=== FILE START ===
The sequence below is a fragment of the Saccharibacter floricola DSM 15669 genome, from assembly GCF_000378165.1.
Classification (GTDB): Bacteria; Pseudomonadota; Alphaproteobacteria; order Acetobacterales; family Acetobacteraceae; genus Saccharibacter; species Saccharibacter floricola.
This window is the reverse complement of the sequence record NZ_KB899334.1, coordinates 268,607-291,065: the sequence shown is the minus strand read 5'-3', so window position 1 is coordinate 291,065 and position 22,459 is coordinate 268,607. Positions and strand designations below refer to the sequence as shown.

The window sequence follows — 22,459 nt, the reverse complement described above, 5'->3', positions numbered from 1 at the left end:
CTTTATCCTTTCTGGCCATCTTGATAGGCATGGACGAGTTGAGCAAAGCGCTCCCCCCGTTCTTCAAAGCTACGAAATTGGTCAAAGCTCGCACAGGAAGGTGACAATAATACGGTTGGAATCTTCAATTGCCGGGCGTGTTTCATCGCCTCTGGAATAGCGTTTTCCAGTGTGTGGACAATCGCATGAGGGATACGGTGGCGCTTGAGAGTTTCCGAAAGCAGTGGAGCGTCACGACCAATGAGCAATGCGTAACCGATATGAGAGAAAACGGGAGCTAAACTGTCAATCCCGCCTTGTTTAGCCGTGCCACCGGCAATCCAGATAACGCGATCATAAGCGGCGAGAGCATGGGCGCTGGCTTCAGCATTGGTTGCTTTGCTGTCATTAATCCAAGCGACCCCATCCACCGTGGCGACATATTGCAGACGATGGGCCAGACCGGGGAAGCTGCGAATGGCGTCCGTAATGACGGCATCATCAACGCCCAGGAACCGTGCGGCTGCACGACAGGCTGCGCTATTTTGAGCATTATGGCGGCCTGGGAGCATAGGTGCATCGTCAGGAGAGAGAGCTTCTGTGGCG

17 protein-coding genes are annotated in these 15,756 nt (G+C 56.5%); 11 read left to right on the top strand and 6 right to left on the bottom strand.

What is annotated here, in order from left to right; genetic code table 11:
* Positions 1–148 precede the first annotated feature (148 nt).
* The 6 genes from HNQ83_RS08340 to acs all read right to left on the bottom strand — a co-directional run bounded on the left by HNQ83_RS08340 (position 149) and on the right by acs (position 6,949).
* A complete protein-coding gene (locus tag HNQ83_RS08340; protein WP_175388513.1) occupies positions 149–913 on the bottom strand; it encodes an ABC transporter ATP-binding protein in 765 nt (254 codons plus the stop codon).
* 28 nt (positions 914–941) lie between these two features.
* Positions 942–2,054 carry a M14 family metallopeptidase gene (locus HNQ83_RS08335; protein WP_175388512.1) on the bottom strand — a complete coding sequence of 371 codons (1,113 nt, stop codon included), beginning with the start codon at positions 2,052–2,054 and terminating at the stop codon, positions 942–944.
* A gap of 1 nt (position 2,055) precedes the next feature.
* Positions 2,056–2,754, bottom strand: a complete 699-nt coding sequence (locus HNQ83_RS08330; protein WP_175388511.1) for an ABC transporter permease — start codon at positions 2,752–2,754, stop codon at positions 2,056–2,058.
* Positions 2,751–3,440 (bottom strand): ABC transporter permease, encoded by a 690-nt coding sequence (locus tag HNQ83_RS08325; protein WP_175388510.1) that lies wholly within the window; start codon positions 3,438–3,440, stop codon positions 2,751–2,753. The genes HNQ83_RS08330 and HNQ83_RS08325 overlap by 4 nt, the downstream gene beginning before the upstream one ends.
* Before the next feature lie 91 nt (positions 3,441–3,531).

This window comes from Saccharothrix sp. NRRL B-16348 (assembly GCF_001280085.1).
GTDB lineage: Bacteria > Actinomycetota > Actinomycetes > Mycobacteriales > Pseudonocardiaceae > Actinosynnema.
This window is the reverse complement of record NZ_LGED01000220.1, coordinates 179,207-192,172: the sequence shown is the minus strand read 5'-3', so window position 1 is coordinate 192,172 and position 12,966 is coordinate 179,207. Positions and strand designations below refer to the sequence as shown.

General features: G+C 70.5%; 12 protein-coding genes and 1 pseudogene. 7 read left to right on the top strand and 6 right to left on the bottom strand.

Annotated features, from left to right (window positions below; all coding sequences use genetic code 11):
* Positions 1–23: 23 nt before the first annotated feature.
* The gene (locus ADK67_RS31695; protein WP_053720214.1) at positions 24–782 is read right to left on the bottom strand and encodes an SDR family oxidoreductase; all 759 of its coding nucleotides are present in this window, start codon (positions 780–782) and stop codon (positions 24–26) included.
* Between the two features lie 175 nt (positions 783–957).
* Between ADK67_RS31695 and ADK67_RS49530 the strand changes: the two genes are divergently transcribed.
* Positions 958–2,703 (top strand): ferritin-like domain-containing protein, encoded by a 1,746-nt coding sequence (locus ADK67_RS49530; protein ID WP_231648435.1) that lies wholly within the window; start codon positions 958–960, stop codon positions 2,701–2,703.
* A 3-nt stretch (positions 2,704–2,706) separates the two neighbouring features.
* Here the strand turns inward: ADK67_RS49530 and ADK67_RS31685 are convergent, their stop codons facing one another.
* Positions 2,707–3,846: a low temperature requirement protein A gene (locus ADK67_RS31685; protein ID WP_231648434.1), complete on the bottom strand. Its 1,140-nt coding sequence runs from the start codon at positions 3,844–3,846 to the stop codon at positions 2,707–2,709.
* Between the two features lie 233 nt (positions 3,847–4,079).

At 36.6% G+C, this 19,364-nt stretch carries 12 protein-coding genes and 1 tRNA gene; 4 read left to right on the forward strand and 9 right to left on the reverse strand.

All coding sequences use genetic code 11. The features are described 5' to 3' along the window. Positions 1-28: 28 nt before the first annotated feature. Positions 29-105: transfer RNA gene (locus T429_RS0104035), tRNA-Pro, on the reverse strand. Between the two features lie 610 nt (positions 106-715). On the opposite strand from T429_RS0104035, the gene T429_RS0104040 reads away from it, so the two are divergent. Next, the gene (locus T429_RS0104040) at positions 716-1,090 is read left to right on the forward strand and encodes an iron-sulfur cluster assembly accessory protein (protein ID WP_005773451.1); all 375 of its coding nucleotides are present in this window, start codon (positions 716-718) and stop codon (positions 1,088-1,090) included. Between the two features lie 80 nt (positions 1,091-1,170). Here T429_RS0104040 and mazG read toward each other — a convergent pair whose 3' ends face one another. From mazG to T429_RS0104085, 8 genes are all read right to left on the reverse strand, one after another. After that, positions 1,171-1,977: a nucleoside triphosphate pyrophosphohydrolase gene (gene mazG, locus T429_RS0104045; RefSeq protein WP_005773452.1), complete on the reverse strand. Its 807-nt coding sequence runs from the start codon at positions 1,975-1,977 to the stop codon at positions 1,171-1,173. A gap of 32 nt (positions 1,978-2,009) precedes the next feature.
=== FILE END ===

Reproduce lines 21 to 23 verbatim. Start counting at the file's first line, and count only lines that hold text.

Annotated features, from left to right (window positions below; all coding sequences use genetic code 11):
* Positions 1–23: 23 nt before the first annotated feature.
* The gene (locus ADK67_RS31695; protein WP_053720214.1) at positions 24–782 is read right to left on the bottom strand and encodes an SDR family oxidoreductase; all 759 of its coding nucleotides are present in this window, start codon (positions 780–782) and stop codon (positions 24–26) included.